Every Friday we highlight five things we have on our radar that we think should be on yours, too.
Here’s this week’s Friday Fives.
Welcome to 2019, where women are shattering Hollywood’s glass ceilings, marshalling entire global political movements, yet somehow still aren’t allowed to talk about our periods. We’re taught to slip tampons up our sleeves when going to the bathroom, and to speak in hushed tones when asking a friend for painkillers to tame our gut-wrenching cramps. We’re conditioned to view menstruation as a private female issue, and to keep our periods hidden from those around us at all costs — specifically, from men. For its first national campaign, the period-proof underwear brand Thinx hopes to flip period-shaming on its head by posing the question — would we be more comfortable with periods if men had them? The campaign, titled “MENstruation”, features a surprising gender flip on imagery all too familiar to most women — a man rolling over in bed to reveal blood-stained sheets; a man sighing in frustration at an empty tampon dispenser; a man walking through a locker room with a tampon string dangling from his briefs. While it’s wildly refreshing to hear a man say the word “tampon” without visibly flinching, it’s hard to imagine men dealing with period symptoms with as much grace and patience as the many women in my life. After all, if men with period cramps are anything like men with the common cold, we should all be thankful that the delicate masses of cisgender men do not, in fact, get periods. –KJ
New York City, home of bright lights, big dreams, and questionable urine smells. Despite NYC’s famed “glamorous” appeal, the city’s urban charm is far from cute (unless you count the fluffy Elmo mascot in Time Square). Looking for a vacation from the grime and mayhem? Look no further than Lucy Sparrow’s latest art installation, “Delicatessen on 6th.” Hand-stitched entirely from felt, the installation is a friendlier, softer replica of the classic New York City Deli experience. Like your everyday delicatessen, Lucy’s on 6th is a fully functioning retail experience where you can purchase any of her handmade plush versions of common deli items like bagels, canned beans, and, of course, Miller Lite. So the next time you’re examining the sub-par produce section in your local deli, maybe think twice about purchasing that inedible, overly-ripe avocado — instead, consider a smiling felt avocado from Lucy’s that won’t tease you with the unrealistic dream of being perfectly ripe exactly when you need it to be. — KY
My friends, family, and close acquaintances are all familiar with my love of the entertainment company A24. I was first in line at the theater to see Moonlight, I‘ve completely memorized the choreography of the dance scene in Ex Machina, I own a Midsommar t-shirt, and I have not stopped talking to my friends about A24’s latest film, The Lighthouse, since the first trailer aired in July (I suspect that’s why they don’t want to do brunch anymore). I am equally obsessed with Actual Source, and if you don’t think it’s sick that a design-studio-slash-publishing-house is changing the face of graphic design from Provo, Utah, I don’t know what to tell you. I also own their basketball — it’s pretty tight. So naturally, when A24 came together with Actual Source to create a series of books based on three of their most critically lauded films, I was instantly enthralled. Each of these books dives deeply into their respective films, exploring the screenplays with beautiful typography, rich imagery, and thoughtful forwards by the likes of Frank Ocean and Carmen Maria Machado. And just like that, I’ve added this series to my Pinterest Christmas wish list (right next to the MUJI electric tea kettle). — AD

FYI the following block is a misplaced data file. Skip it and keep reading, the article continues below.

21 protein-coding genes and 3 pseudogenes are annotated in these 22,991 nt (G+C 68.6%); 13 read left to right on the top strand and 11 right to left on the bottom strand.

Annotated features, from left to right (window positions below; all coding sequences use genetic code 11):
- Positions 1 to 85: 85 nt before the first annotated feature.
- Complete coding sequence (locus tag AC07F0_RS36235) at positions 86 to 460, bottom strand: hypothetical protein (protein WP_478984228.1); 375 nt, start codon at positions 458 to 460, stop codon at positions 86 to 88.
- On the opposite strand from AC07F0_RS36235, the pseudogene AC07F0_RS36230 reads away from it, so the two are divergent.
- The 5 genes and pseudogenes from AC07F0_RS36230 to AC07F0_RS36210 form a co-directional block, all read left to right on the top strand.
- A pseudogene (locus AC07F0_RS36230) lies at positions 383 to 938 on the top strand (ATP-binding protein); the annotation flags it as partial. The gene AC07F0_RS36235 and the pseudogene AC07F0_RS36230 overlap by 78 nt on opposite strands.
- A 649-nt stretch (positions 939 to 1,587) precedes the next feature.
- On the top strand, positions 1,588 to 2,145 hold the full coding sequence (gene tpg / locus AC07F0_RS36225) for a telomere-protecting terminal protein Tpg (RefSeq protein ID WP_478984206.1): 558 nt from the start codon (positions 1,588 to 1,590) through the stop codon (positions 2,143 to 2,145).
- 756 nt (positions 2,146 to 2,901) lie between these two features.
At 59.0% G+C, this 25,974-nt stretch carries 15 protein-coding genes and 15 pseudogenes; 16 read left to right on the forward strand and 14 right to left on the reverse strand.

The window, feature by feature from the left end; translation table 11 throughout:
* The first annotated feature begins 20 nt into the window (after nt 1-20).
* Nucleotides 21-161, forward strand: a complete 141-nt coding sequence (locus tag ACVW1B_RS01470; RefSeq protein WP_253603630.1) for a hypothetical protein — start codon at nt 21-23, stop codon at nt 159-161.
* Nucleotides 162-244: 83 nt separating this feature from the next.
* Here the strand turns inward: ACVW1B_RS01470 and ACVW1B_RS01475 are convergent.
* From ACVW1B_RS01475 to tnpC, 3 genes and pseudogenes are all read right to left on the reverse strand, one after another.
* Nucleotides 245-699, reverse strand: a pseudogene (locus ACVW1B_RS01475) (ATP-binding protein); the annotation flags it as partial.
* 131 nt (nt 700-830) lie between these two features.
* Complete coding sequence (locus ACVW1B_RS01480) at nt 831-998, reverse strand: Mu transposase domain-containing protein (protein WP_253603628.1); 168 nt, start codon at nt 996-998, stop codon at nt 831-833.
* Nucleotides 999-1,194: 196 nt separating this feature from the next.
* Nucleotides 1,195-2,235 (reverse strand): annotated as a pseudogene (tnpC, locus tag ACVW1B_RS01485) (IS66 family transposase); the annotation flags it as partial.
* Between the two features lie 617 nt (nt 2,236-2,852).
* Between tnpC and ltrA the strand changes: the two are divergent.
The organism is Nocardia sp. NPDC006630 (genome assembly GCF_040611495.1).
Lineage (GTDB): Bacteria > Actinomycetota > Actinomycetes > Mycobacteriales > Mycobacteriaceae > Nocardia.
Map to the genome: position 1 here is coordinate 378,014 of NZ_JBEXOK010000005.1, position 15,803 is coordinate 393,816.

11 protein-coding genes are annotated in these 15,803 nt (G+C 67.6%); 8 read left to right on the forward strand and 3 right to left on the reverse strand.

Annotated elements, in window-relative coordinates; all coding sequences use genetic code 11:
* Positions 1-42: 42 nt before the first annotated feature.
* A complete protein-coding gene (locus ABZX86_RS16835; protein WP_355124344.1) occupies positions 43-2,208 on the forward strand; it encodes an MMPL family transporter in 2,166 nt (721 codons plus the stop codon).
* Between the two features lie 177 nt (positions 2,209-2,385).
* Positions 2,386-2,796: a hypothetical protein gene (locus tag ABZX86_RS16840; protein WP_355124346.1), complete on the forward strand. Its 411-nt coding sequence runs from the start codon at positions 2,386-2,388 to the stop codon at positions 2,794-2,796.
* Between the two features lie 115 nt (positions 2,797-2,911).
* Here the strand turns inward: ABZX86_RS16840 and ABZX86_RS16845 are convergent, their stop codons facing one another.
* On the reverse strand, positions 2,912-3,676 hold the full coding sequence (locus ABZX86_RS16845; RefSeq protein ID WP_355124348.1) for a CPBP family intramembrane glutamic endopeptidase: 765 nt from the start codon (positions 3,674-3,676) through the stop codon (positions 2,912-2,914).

Gone are the days where the only options for experiencing sound were stereo or mono. With the increasing normalization of people talking into tiny wireless earpieces (which in the past just made you look crazy), developers are now considering the potential for immersive audio experiences facilitated by our mobile devices. Imagine listening to your favorite music track, but with the ability to isolate and place different instruments in different parts of your room, allowing you to virtually walk through the band. That’s exactly what the new app Moonmoons AR does — using augmented reality to help the user place virtual “speakers” highlighting different instrumental elements within a musical composition. Finally, the perfect way to put your AirPods to good use (before you accidentally drop them through a sewer grate). — MC
A few weeks ago, I received a phone call from my mother where she described in amazement the enormous line forming outside a shoe store near our home. She said the line bent around the block as people waited for hours to buy the new “yee–” “iezz”… “zee zee” shoe. But the most shocking part of her experience? When she saw how ugly the shoe was. While there’s clearly a generational-gap, “back in MY day” mentality at play here, nobody can ignore the explosive rise of sneaker culture in recent years. We now have teenage entrepreneurs running their own sneaker empires, computer programs created to purchase rare sneakers within the first fraction of a second they become available, and whatever the heck these are. From their humble origins as practical footwear for tennis players, to avant-garde fashion accessories focused more on aesthetics than athletics, the sneaker is in the midst of a serious cultural transformation that has surprised, challenged (and occasionally outraged) sneakerheads everywhere — all while continuously baffling my mother. — MC²